Re: AiryAi

*To*: mathgroup at smc.vnet.net*Subject*: [mg75826] Re: AiryAi*From*: m.r at inbox.ru*Date*: Fri, 11 May 2007 05:32:52 -0400 (EDT)*References*: <f1hlg0$p7q$1@smc.vnet.net><f1mstk$rsi$1@smc.vnet.net>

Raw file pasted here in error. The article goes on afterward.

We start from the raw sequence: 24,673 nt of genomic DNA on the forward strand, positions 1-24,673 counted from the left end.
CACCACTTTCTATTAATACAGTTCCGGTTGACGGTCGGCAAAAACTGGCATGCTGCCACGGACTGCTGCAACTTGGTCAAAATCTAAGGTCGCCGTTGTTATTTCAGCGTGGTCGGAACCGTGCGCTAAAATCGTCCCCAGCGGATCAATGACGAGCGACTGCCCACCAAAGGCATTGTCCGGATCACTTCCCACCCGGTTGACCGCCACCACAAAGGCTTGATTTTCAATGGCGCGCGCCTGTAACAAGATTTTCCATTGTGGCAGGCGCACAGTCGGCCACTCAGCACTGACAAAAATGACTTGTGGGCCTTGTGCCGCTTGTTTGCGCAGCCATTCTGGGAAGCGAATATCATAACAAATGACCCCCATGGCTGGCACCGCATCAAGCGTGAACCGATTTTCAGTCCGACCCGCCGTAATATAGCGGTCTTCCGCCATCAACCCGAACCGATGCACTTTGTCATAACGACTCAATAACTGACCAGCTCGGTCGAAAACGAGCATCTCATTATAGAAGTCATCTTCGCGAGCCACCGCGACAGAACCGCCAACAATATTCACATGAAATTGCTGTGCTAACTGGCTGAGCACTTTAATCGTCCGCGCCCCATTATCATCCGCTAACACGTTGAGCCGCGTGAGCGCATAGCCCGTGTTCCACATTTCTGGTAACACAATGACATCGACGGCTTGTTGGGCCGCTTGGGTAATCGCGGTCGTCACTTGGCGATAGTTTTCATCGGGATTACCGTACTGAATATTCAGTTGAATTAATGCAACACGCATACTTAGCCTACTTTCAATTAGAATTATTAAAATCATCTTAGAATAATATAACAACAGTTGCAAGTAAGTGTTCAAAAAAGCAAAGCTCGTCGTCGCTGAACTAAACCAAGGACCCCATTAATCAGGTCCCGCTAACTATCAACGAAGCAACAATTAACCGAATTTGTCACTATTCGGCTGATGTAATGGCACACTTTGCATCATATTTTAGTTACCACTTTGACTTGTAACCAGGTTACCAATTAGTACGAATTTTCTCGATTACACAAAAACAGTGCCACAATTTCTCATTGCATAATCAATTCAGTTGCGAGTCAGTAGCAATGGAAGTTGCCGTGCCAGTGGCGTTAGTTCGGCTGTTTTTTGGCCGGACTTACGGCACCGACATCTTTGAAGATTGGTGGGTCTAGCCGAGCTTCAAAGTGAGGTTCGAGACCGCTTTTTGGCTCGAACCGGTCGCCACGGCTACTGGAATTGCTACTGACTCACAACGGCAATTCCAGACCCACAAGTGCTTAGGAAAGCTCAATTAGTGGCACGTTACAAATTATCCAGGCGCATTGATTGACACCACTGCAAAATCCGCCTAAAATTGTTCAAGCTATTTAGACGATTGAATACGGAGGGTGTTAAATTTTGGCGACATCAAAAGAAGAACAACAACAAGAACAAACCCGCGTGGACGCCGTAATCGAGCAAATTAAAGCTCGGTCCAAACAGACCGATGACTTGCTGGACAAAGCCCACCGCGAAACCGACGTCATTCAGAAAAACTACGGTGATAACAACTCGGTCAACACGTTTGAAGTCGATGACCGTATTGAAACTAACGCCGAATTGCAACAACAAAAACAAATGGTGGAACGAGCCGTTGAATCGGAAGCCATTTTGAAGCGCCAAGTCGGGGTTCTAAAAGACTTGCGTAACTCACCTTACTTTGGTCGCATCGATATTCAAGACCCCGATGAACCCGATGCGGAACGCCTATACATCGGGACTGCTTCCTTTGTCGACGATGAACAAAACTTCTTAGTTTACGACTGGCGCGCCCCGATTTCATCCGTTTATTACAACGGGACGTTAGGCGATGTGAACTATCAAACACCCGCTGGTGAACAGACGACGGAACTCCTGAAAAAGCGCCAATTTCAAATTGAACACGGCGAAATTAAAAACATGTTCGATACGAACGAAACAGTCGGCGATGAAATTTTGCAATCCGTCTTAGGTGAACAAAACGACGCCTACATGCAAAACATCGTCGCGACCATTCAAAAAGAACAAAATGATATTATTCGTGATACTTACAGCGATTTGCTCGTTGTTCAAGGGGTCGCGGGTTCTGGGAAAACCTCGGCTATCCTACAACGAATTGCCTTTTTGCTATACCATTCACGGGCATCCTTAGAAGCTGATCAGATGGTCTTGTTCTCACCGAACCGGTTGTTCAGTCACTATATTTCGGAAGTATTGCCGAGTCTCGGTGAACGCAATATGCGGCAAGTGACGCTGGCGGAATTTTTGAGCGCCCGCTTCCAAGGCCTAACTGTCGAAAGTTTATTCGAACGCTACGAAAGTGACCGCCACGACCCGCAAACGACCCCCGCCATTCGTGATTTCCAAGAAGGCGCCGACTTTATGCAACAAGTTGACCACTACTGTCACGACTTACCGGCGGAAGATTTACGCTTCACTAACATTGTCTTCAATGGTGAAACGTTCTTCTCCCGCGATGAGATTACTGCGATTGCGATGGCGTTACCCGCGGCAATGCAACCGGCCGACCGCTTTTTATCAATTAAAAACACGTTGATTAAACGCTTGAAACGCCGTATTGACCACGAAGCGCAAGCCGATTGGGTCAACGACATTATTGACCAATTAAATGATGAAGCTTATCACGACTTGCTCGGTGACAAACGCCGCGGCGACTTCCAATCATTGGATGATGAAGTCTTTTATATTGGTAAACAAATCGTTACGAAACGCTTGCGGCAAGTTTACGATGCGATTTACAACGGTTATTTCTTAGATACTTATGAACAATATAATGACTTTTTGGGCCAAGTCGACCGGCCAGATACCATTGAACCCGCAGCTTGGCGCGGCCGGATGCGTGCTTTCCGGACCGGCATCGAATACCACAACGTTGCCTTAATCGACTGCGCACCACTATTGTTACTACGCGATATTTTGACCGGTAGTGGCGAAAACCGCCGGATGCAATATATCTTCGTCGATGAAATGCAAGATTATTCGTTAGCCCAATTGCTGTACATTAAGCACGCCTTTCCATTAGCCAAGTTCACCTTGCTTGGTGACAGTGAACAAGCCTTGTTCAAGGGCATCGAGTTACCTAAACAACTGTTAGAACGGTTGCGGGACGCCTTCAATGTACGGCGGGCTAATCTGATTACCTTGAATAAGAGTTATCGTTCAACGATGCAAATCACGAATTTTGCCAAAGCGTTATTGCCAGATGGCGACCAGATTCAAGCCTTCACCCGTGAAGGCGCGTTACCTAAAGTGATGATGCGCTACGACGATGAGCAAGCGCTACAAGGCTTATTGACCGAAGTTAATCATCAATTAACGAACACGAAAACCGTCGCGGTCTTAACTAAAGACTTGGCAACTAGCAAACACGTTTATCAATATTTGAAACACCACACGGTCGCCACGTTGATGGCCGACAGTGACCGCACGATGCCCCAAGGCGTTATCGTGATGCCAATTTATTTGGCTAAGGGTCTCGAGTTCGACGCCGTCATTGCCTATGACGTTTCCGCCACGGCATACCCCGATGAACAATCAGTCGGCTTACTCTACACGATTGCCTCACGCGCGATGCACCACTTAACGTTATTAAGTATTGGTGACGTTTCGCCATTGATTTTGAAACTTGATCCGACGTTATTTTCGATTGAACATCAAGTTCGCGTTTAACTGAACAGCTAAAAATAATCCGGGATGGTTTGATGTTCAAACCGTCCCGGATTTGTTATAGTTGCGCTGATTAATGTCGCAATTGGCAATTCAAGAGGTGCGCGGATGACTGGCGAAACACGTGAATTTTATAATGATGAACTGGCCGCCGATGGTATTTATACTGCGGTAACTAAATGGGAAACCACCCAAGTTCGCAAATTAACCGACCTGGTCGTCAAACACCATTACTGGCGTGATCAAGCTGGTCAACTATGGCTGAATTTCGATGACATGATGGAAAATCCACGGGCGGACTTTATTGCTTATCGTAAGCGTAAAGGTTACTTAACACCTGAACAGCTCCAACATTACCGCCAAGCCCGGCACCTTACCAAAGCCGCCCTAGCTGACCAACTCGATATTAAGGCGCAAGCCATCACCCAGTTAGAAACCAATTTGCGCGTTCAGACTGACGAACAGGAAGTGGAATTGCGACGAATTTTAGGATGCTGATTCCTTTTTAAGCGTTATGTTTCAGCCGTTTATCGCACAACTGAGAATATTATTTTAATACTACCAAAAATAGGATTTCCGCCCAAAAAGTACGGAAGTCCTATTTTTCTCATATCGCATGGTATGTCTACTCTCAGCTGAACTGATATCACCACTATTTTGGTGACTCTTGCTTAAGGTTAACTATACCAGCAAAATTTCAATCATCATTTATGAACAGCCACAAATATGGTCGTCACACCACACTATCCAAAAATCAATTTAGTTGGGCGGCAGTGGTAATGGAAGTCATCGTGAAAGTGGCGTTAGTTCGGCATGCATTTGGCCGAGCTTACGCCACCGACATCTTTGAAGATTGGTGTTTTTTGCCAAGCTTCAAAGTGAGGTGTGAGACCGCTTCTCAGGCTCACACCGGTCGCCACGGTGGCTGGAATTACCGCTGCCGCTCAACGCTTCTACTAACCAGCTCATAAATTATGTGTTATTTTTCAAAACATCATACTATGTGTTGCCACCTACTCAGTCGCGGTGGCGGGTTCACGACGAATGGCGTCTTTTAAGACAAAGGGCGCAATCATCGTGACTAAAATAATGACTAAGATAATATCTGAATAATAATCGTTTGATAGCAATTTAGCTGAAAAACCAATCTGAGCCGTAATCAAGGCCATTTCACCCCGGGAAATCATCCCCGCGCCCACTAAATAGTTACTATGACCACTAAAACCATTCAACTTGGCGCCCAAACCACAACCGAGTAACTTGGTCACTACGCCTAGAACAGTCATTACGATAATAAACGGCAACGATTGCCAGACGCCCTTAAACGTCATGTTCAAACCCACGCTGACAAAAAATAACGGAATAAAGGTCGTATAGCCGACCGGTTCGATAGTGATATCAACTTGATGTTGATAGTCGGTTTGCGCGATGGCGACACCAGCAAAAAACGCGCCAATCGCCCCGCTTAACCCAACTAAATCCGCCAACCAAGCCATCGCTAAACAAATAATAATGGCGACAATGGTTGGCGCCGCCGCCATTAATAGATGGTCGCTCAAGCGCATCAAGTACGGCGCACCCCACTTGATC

In version 6 you can use AiryAiZero: In[1]:= ii = NIntegrate[AiryAi[z], {z, AiryAiZero[1], 0}] + (NIntegrate[AiryAi[z], {z, #[[2]], #[[1]]}]& /@ Partition[AiryAiZero[Range@ 100], 2, 1] // Accumulate); In[2]:= SequenceLimit[ii] Out[2]= 0.66666667 Another way is to convert AiryAi to BesselJ: In[3]:= ee = 1/3 Sqrt[-z] (BesselJ[-1/3, 2/3 (-z)^(3/2)] + BesselJ[1/3, 2/3 (-z)^(3/2)]); In[4]:= FullSimplify[AiryAi[z] - ee, z < 0] Out[4]= 0 In[5]:= ee2 = (ee /. z-> -t^(2/3)) D[-t^(2/3), t] Out[5]= -2/9 (BesselJ[-1/3, (2 t)/3] + BesselJ[1/3, (2 t)/3]) In[6]:= NIntegrate[-ee2, {t, 0, Infinity}, Method -> {"OscillatorySelection", "TermwiseOscillatory" -> True}] Out[6]= 0.66666667 Maxim Rytin m=2Er at inbox.ru On May 7, 4:52 am, dimitris <dimmechan at yahoo.com> wrote: > Dear Roman. > > Thanks for all of your information. > I really appreciate your response. > > Finally, trying more, I succeeded in getting a desirable numerical > result. > > In[2]:= > g[o_] := AiryAi[o] > > In[3]:= > dat = Range[-30, -2, 0.5]; > > In[4]:= > zer = Reverse[Append[Union[(o /. FindRoot[g[o] == 0, {o, #1}] & ) /@ > dat, > SameTest -> (#1 - #2 < 10^(-12) & )], 0]] > > Out[4]= > {0,-2.33811,-4.08795,-5.52056,-6.78671,-7.94413,-9.02265,-10.0402,-11.008= 5,=AD- > \ > 11.936,-12.8288,-13.6915,-14.5278,-15.3408,-16.1327,-16.9056,-17.6613,-18= .\ > 4011,-19.1264,-19.8381,-20.5373,-21.2248,-21.9014,-22.5676,-23.2242,-23.8= 71=AD= > 6,- > \ > 24.5103,-25.1408,-25.7635,-26.3788,-26.987,-27.5884,-28.1833,-28.772,-29.= 35=AD= > 48,\ > -29.9318} > > In[4]:= > nint[i_] := -NIntegrate[g[u], {u, zer[[i]], zer[[i + 1]]}, > PrecisionGoal -> 20, WorkingPrecision -> 40] > > In[5]:= > InputForm[SequenceLimit[FoldList[Plus, 0, Table[nint[i], > {i, 1, Length[zer] - 1}]]]] > > Out[5]//InputForm= > 0=2E6666666666666666665047043643`18.362829735502853 > > In[8]:= > Integrate[g[o], {o, -Infinity, 0}] > (N[#1, 20] & )[%] > > Out[8]= > 2/3 > > Out[9]= > 0=2E66666666666666666666666666666666666667`20. > > Dimitris > > =CF/=C7 Roman =DD=E3=F1=E1=F8=E5: > > > Dimitris, > > > TheAiryfunction has terrible convergence: for x -> -Infinity, you > > have, to very good accuracy, > > > AiryAi[x] ~~ Sin[Pi/4 - (2*Sqrt[-x]*x)/3]/(Sqrt[Pi]*(-x)^(1/4)) > > > Just plot the two; they differ by very little for x < -20 or so. Let's > > call f[x] the approximation. > > > So you have an oscillatory function decreasing as slowly as (- > > x)^(-1/4). Numerically integrating this requires adding an infinity of > > terms of alternating signs (the integrals over the positive and > > negative sine arcs, respectively), which have to very delicately > > cancel out in order to produce a small result. The reason why this > > cancellation only works analytically but not numerically in this case > > is that while f[x] is integrable over (-Infinity,0], its square f[x]^2 > > is not. This is like the classical calculus example of a series that > > is convergent but not absolutely convergent, giving rise to numerical > > hell. The sum of all the positive terms is +Infinity, and the sum of > > all negative terms is -Infinity, but the total sum of all terms (the > > integral) is 2/3 (or Sqrt[2/3] for f[x]). Maybe you remember from > > calculus class that by re-ordering the terms in such a series you can > > get any final result you desire, i.e., the result of numerically > > integrating will depend very much on how you integrate (which is bad), > > so I'm not sure that in practice you could ever get a numerical > > integral of yourAiryfunction without analytical insights. > > > Another way of seeing the problem is that as the numerical integration > > progresses from 0 backward to -Infinity, the resulting integral may > > well converge in theory, but the estimated numerical error increases > > the longer we integrate, instead of decreasing or stabilizing as is > > required for a well-determined result. > > > Roman. > > > On May 5, 12:15 pm, dimitris <dimmec... at yahoo.com> wrote: > > > Hello. > > > > Consider the integral > > > > In[678]:= > > > f = HoldForm[Integrate[AiryAi[o], {o, a, b}]] > > > > Then > > > > In[679]:= > > > {ReleaseHold[f /. {a -> 0, b -> Infinity}], (Rationalize[#1, 10^(-12)] > > > & )[ > > > ReleaseHold[f /. Integrate -> NIntegrate /. {a -> 0, b -> > > > Infinity}]]} > > > > Out[679]= > > > {1/3, 1/3} > > > > Hence, the symbolic and the numerical result agree. > > > > Next, > > > > In[682]:= > > > ReleaseHold[f /. {a -> -Infinity, b -> 0}] > > > N@% > > > > Out[682]= > > > 2/3 > > > Out[683]= > > > 0.6666666666666666 > > > > I think I can trust the last analytic result. > > > > However, no matter what options I set for NIntegrate, I could get a > > > satisfactory > > > result from its application for the integral in (-infinity,0]. > > > > I really appreciate any help. > > > > Thanks > > > Dimitris